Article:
Housing Advocacy

Affordable housing is too often misunderstood. Many residents in our region work extremely hard to provide the services we rely on every day, yet still do not make enough money to afford the average rent. As a community, we have a responsibility to speak up and support affordable housing.

~ Matt Huerta, MBEP Housing Program Manager, Monterey Bay Economic Partnership

What is Housing Advocacy?

Housing advocacy is a way to make your voice heard and influence the outcome of a project or policy at the local, state or federal level. There are several ways you can be a housing advocate. Housing advocacy activities include:

  • Promoting an issue among your social networks
  • Calling or writing to your elected officials
  • Writing a letter to the editor of your local newspaper
  • Writing to the City Council, Planning Commission or Board of Supervisors
  • Attending City Council, Planning Commission or Board of Supervisors meetings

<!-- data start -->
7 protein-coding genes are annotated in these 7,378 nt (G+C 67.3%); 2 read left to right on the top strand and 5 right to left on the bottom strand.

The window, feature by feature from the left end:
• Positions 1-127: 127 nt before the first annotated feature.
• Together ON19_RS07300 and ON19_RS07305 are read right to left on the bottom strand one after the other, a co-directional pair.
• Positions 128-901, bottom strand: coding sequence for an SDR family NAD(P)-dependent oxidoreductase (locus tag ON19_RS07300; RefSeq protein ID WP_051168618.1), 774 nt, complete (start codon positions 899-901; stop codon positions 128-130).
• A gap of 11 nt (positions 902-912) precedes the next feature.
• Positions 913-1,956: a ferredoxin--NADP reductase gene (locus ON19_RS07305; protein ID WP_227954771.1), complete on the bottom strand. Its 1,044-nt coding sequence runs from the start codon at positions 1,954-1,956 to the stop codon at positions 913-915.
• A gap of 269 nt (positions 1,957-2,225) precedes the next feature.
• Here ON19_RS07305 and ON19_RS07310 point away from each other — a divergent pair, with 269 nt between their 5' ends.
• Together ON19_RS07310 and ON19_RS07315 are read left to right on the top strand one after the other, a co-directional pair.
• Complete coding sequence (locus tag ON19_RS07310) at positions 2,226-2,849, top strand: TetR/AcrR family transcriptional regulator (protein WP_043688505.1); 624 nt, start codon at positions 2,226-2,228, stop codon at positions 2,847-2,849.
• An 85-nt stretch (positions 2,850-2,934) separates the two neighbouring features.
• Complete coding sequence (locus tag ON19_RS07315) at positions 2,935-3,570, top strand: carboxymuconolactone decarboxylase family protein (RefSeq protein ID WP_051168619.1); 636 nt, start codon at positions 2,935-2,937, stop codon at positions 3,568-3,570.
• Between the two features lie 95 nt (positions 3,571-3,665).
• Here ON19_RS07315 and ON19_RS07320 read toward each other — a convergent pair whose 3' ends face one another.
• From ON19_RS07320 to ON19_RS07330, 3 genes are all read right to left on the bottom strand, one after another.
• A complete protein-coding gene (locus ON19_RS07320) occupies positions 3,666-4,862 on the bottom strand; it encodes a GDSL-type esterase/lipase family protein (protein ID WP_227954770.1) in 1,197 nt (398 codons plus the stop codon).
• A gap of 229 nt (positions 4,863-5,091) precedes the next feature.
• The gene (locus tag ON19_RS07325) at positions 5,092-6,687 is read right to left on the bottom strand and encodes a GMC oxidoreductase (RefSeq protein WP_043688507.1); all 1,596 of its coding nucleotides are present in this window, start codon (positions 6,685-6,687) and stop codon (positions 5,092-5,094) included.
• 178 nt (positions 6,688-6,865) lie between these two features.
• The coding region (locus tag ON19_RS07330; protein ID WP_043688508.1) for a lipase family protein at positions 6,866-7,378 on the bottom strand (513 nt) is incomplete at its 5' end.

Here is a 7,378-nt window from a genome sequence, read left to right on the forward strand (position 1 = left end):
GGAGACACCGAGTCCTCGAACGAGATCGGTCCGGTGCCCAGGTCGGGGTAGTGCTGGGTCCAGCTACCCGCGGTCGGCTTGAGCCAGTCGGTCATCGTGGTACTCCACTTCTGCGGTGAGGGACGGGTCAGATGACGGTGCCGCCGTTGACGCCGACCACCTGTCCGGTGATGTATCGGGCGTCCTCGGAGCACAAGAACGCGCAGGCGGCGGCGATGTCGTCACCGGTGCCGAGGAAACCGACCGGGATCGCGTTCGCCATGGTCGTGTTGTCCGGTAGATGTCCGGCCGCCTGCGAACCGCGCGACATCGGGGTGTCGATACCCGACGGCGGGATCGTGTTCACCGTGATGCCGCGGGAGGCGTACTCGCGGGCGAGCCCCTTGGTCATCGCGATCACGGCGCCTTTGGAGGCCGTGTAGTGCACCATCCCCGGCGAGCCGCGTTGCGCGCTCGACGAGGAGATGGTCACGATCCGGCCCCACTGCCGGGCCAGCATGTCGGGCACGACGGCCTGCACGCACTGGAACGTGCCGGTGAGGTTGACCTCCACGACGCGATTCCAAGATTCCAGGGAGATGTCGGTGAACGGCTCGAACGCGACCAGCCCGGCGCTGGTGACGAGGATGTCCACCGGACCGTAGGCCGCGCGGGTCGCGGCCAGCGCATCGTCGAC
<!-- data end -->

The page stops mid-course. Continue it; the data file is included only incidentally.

• Meeting with your elected officials or their staff

Why Housing Advocacy?

  • To promote sound housing policy
  • To voice your approval of housing development
  • To support the natural growth of our community

Who Engages in Housing Advocacy Activities?

Anyone can engage in housing advocacy and MBEP has provided some resources below to make it easy for you to get started.Also, if you have a specific housing policy or project you would like MBEP to consider supporting please complete one of the following endorsement forms: Policy Endorsement Request or Project Endorsement Request.

Helpful Resources for Advocacy Communication:

Where Can I go to Learn More About Advocacy?

Policy & Project Endorsement Request

If you have a specific housing policy or project you would like MBEP to consider supporting, please complete one of the following endorsement forms: Policy Endorsement Request or Project Endorsement Request

Understanding Regional Housing Needs

In the Monterey Bay region, AMBAG (Association of Monterey Bay Area Governments) provides a Regional Housing Needs Assessment (RHNA) to project the number of homes needed in our region during a specified time period. The 2014-2023 RHNA goals are outlined here.